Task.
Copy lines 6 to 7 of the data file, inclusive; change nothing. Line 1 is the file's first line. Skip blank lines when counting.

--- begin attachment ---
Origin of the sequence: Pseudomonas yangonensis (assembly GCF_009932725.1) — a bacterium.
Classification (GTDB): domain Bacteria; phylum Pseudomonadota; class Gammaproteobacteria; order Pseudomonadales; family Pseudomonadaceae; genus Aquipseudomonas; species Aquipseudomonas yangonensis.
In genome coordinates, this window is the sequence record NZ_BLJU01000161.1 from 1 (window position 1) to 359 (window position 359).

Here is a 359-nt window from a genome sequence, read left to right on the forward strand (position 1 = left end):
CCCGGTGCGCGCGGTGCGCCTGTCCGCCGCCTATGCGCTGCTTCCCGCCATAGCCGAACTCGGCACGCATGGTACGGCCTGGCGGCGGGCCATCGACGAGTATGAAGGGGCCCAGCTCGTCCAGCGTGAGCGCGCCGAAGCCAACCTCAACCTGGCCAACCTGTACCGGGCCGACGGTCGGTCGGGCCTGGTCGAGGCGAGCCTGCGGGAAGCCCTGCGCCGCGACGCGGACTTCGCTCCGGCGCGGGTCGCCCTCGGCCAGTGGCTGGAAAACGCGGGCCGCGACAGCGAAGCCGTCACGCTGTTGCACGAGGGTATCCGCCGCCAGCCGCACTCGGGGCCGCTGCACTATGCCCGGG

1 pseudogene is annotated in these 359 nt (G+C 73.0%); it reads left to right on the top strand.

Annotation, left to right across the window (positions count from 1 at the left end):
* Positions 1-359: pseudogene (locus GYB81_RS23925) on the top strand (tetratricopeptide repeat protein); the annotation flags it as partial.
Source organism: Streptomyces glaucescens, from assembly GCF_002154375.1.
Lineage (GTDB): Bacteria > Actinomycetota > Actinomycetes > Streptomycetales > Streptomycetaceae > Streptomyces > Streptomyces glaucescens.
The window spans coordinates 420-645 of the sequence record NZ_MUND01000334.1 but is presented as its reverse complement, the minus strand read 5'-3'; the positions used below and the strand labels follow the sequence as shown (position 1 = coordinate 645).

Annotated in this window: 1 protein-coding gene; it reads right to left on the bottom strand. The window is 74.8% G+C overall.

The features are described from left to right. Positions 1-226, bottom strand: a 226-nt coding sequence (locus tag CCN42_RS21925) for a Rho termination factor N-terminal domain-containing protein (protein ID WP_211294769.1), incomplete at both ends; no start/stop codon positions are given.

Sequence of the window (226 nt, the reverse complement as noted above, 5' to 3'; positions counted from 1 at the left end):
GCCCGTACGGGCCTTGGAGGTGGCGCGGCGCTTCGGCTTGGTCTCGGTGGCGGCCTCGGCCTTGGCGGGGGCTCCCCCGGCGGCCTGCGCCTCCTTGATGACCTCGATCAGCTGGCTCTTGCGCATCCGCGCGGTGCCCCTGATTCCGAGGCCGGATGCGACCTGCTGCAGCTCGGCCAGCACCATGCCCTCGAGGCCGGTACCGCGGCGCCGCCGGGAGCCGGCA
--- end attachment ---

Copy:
1 pseudogene is annotated in these 359 nt (G+C 73.0%); it reads left to right on the top strand.

Annotation, left to right across the window (positions count from 1 at the left end):